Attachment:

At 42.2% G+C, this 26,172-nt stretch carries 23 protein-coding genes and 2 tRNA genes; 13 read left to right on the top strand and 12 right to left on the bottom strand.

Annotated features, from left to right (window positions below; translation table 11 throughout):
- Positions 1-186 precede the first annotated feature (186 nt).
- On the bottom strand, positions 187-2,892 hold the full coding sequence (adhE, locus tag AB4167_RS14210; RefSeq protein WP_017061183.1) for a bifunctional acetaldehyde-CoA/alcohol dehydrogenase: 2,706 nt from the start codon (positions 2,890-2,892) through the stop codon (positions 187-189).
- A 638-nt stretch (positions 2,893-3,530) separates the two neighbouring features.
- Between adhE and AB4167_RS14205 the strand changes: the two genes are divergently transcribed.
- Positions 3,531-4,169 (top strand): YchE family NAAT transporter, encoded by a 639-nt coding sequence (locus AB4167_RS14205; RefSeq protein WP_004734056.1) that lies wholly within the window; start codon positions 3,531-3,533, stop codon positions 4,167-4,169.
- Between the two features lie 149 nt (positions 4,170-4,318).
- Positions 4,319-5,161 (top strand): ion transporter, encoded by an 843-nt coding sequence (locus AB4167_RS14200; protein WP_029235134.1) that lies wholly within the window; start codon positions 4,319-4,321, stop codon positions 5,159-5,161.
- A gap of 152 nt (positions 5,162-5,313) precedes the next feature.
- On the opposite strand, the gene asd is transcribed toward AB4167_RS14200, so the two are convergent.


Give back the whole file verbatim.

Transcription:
At 42.2% G+C, this 26,172-nt stretch carries 23 protein-coding genes and 2 tRNA genes; 13 read left to right on the top strand and 12 right to left on the bottom strand.

Annotated features, from left to right (window positions below; translation table 11 throughout):
- Positions 1-186 precede the first annotated feature (186 nt).
- On the bottom strand, positions 187-2,892 hold the full coding sequence (adhE, locus tag AB4167_RS14210; RefSeq protein WP_017061183.1) for a bifunctional acetaldehyde-CoA/alcohol dehydrogenase: 2,706 nt from the start codon (positions 2,890-2,892) through the stop codon (positions 187-189).
- A 638-nt stretch (positions 2,893-3,530) separates the two neighbouring features.
- Between adhE and AB4167_RS14205 the strand changes: the two genes are divergently transcribed.
- Positions 3,531-4,169 (top strand): YchE family NAAT transporter, encoded by a 639-nt coding sequence (locus AB4167_RS14205; RefSeq protein WP_004734056.1) that lies wholly within the window; start codon positions 3,531-3,533, stop codon positions 4,167-4,169.
- Between the two features lie 149 nt (positions 4,170-4,318).
- Positions 4,319-5,161 (top strand): ion transporter, encoded by an 843-nt coding sequence (locus AB4167_RS14200; protein WP_029235134.1) that lies wholly within the window; start codon positions 4,319-4,321, stop codon positions 5,159-5,161.
- A gap of 152 nt (positions 5,162-5,313) precedes the next feature.
- On the opposite strand, the gene asd is transcribed toward AB4167_RS14200, so the two are convergent.